Reforestation

Click on images to start slide shows for each item

There are right ways and wrong ways to reforest in the wet tropics.  We are still learning, but after 15+ years of experience with planting trees, we're on the right track! Our best practices include: 

  • reforesting ONLY with species that are native to the region (we do also plant a few 'exotic' fruit species close to our facilities)

  • sourcing seeds and seedlings as locally as possible to avoid moving different genotypes around the Amazon

  • ensuring that tree seedlings are planted in appropriate habitat (including soil type, frequency of flooding, etc.). 

  • using no chemical fertilizers, fungicides or pesticides (we do use 100% organic neem-oil fungicide to control leaf-cutter ants which can defoliate a seedling overnight)

  • growing seedlings in our shade-houses to sizes optimal for transport, planting and survival in the field. 

  • planting seedlings in regenerating agricultural land and pasture where we can jump-start the successional process with seedlings of primary forest trees. 

  • regular weeding and vine removal from saplings until they are 3-4 meters (10-12 feet) in height. After that, they can hold their own.

  • providing seedlings to local land-owners to plant on their own lands. This adds value to their land and will provide future income while providing immediate ecological value.

  • avoiding monocultures. In our planting areas we usually plant 8-12 different species of trees, and also leave naturally occurring seedlings of dozens of secondary forest species. We try to mimic the natural forest structure, which means keep it as diverse as possible!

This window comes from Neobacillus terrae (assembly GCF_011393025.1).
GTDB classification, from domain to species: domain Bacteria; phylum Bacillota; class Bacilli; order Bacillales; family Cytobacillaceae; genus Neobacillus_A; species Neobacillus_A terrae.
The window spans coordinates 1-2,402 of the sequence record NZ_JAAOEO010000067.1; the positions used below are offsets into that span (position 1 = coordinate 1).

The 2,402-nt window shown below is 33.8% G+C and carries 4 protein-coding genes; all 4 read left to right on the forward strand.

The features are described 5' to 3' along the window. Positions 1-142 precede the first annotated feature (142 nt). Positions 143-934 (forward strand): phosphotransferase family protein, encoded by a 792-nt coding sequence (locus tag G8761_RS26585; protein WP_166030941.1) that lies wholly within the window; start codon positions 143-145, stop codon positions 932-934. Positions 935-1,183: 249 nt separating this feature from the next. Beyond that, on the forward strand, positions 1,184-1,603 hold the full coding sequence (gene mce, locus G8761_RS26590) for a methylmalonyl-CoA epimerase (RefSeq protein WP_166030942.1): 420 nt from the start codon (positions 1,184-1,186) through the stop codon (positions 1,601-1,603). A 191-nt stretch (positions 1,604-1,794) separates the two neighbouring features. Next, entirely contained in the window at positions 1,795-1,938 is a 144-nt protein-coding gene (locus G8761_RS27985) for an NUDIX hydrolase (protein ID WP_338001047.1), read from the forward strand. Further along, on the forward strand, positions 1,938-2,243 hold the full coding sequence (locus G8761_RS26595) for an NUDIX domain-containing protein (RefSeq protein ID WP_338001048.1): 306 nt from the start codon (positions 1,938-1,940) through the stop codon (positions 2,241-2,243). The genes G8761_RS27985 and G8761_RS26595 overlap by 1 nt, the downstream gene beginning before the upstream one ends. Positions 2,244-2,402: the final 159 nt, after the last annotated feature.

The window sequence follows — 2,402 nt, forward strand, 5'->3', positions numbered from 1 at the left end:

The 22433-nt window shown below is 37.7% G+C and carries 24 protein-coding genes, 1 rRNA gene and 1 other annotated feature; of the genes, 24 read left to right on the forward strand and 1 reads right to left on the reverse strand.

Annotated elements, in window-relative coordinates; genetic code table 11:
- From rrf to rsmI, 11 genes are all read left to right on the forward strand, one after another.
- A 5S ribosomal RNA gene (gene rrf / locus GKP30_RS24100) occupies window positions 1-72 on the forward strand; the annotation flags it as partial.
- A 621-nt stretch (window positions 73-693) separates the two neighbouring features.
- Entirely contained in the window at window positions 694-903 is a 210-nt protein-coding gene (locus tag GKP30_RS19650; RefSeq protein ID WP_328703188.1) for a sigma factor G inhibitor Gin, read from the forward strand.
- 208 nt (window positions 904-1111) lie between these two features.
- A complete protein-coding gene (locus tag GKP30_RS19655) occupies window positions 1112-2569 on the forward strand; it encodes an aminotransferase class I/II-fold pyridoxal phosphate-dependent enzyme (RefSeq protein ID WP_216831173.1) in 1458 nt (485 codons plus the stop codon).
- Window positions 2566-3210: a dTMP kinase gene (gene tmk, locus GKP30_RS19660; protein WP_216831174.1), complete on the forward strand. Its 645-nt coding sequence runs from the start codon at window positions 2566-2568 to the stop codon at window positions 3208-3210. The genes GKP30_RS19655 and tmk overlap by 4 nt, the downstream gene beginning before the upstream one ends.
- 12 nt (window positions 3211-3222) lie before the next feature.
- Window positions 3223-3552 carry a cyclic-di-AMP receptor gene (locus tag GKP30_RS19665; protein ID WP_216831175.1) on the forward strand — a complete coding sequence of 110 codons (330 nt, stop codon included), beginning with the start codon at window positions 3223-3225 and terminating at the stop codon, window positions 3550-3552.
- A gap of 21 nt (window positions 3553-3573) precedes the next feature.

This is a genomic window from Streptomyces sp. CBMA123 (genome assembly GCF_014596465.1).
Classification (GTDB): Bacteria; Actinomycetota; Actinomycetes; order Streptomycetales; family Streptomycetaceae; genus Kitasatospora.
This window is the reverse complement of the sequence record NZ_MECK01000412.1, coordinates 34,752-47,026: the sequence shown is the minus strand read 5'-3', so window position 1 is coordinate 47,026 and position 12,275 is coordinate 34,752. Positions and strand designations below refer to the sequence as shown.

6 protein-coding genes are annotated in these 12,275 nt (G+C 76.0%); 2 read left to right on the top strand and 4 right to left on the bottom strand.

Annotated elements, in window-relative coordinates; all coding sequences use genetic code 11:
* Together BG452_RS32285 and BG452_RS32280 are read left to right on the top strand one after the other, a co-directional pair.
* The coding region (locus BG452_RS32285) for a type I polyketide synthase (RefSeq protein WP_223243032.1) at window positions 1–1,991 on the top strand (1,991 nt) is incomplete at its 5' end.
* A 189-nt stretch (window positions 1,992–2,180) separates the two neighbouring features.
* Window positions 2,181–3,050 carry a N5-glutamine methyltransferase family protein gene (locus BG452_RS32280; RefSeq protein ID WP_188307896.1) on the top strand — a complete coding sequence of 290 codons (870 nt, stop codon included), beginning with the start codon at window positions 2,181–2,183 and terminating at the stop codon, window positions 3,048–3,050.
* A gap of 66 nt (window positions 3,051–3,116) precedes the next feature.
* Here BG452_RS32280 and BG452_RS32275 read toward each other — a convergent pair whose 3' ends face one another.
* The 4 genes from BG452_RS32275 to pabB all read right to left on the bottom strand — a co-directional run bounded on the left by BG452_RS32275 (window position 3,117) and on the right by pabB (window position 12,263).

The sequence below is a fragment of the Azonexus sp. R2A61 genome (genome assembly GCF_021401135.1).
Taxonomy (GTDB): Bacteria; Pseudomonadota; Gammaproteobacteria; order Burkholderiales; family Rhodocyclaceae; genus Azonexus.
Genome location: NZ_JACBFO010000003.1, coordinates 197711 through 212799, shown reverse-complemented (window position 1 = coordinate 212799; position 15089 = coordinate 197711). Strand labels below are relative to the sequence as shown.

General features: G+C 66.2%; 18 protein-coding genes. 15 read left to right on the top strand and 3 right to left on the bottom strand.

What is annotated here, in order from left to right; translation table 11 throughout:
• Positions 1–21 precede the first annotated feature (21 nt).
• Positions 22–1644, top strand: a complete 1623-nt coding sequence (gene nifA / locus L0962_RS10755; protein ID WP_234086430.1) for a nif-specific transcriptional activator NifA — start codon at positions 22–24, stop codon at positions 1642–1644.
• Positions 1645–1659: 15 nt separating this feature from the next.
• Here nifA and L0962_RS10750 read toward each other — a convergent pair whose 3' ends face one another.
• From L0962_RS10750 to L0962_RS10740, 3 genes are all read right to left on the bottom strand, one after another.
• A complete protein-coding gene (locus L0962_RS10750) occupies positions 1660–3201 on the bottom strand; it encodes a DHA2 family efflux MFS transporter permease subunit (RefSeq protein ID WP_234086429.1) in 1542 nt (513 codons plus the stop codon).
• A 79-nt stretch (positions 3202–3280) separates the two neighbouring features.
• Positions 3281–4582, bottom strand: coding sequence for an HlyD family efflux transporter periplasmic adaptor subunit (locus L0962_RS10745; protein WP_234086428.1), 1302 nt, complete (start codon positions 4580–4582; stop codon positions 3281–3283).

• The tree species at right give a good idea of the variety of species that we plant. The list is NOT comprehensive though.

Plant a Tree in Peru!

We always encourage visitors to our Amazon field sites to plant their own "personal" tree, but even if you can't visit in person, you can still plant trees through our reforestation program. Our on-the-ground costs include the purchase of locally-sourced seeds and seedlings, planting bags, organic compost and sand, shade-house materials and maintenance, weeding and some transportation.  

Depending on seed availability and rarity, it costs us from US $2 to US $5 to get a sapling firmly established in the ground. We'll say an average of US $2.50 / tree.

Cedrela odorata (Meliaceae)

'cedro, Spanish cedar'

1/0

Virola peruviana (Myristicaceae)

'caupuri, cumala caupuri'

1/0

Spondias mombin (Anacardiaceae)

''ubos, motelo huayo'

1/0

Ceiba pentandra (Bombacaceae)

'lupuna, kapok tree'

1/0

Brosimum rubescens (Moraceae)

'palisangre, bloodwood'

1/0
 

Pouteria caimito (Sapotaceae)

'caimito'

1/0

Couma macrocarpa (Sapotaceae)

'leche caspi'

1/0

Mauritia flexuosa (Arecaceae)

'aguaje'

1/0

Inga edulis (Fabaceae)

'guaba, ice-cream bean'

1/0

Mangifera indica (Anacardiaceae)

'mango'

1/0

species? (Family)

'common name'

1/0

Euterpe precatoria (Arecaceae)

'huasai'

1/0

Colubrina glandulosa (Rhamnaceae)

'shaina'

1/0
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©2020 by Project Amazonas

Apuleia leiocarpa seedlings

A canopy tree in the legume family, 'ana caspi' has incredibly hard, heavy and rot-resistant wood. In Quechua, 'caspi' simply means tree, while 'ana' can mean 'tool or work'.